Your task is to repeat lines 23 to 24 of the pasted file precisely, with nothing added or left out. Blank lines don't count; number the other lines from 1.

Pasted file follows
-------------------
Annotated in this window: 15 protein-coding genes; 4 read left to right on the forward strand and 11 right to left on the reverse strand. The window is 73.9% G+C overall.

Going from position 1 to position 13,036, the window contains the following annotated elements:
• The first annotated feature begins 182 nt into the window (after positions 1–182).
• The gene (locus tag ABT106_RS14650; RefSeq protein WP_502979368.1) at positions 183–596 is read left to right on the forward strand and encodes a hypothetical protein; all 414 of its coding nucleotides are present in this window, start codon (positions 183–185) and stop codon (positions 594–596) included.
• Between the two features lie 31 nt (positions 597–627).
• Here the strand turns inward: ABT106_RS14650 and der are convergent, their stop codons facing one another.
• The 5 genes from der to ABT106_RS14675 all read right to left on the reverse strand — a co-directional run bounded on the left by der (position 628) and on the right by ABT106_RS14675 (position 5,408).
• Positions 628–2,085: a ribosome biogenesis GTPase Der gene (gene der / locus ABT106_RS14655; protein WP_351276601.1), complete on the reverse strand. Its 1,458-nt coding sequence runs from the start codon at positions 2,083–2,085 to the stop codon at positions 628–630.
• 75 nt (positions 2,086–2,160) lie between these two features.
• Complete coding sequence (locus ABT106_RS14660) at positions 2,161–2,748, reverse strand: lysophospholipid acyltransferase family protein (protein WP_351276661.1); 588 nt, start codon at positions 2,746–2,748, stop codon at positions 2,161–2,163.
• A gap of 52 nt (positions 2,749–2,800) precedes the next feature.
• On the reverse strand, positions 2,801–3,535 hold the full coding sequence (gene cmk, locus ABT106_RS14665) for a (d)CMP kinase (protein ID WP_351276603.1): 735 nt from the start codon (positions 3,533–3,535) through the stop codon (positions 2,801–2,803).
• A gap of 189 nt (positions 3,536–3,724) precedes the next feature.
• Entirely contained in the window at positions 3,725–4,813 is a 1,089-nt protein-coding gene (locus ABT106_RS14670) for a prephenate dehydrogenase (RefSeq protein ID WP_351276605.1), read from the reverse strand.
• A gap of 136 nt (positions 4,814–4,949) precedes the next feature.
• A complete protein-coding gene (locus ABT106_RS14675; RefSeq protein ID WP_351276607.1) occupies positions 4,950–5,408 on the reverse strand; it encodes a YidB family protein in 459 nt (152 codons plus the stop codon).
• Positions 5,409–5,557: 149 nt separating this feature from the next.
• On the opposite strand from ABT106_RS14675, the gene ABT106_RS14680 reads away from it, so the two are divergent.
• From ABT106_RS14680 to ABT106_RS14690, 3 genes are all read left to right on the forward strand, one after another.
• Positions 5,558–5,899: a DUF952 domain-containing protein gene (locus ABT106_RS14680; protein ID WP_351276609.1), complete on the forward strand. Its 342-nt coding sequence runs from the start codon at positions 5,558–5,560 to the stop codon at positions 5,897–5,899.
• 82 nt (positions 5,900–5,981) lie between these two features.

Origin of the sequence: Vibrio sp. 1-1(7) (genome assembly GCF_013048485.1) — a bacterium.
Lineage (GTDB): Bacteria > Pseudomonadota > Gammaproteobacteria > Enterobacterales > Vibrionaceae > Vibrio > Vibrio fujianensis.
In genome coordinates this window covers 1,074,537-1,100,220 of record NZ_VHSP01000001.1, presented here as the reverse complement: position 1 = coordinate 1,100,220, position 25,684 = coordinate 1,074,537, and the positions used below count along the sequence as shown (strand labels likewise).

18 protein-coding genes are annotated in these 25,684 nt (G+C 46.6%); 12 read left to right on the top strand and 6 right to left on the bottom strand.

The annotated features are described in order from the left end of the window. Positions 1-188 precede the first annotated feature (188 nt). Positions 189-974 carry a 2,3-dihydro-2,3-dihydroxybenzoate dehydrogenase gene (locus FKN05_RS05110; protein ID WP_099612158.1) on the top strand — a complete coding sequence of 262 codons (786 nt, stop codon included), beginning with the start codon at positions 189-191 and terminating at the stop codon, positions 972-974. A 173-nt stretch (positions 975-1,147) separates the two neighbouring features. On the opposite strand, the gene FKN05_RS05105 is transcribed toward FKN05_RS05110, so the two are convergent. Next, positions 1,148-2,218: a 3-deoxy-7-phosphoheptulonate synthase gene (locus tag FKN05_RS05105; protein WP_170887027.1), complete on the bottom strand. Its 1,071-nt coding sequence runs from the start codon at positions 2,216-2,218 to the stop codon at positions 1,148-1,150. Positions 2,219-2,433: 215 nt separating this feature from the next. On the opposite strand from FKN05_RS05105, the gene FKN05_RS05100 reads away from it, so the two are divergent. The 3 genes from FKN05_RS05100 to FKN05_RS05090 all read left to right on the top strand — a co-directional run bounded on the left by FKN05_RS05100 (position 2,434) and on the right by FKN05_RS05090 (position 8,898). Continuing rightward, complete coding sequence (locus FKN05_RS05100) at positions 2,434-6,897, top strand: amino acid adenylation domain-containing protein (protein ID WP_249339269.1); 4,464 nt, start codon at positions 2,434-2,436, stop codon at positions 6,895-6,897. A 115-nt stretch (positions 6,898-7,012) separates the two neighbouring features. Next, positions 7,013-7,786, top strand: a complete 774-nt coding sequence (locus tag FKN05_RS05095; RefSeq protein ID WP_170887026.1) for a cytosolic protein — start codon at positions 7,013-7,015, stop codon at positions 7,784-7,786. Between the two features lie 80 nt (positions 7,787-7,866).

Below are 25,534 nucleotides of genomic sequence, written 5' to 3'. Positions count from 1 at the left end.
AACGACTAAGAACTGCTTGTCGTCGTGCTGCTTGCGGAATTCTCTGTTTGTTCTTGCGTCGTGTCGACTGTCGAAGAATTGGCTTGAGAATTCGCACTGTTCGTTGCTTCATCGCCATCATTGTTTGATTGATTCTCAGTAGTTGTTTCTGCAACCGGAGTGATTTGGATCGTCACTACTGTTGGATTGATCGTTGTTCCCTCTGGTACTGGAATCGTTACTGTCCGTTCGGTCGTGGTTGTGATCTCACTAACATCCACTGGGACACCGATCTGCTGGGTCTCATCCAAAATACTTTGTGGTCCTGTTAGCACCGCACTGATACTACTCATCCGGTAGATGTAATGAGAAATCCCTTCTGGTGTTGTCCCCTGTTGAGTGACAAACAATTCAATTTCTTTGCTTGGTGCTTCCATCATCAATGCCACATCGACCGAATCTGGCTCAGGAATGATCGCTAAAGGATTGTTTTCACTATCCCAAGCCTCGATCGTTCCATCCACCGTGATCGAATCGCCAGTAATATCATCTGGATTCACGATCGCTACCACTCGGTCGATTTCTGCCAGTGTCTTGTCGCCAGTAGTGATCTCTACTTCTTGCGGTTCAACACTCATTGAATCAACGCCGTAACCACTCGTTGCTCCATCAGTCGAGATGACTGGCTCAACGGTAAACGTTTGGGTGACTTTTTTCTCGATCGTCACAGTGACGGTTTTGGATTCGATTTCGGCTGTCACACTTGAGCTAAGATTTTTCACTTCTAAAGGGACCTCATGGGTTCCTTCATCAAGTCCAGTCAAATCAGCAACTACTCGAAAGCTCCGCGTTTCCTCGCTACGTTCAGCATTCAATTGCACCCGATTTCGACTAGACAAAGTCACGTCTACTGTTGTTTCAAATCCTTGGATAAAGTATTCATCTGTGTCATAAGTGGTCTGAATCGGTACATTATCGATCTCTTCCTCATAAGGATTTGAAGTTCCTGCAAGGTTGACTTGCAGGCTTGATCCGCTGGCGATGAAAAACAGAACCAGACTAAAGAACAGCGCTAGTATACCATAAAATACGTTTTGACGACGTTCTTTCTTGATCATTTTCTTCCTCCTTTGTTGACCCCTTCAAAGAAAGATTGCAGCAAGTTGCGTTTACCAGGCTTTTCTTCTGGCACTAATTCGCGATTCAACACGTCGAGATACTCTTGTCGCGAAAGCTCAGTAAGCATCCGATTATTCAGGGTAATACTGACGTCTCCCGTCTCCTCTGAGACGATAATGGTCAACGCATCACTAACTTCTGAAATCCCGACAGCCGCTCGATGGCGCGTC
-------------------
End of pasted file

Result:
Lineage (GTDB): Bacteria > Pseudomonadota > Gammaproteobacteria > Enterobacterales > Vibrionaceae > Vibrio > Vibrio fujianensis.
In genome coordinates this window covers 1,074,537-1,100,220 of record NZ_VHSP01000001.1, presented here as the reverse complement: position 1 = coordinate 1,100,220, position 25,684 = coordinate 1,074,537, and the positions used below count along the sequence as shown (strand labels likewise).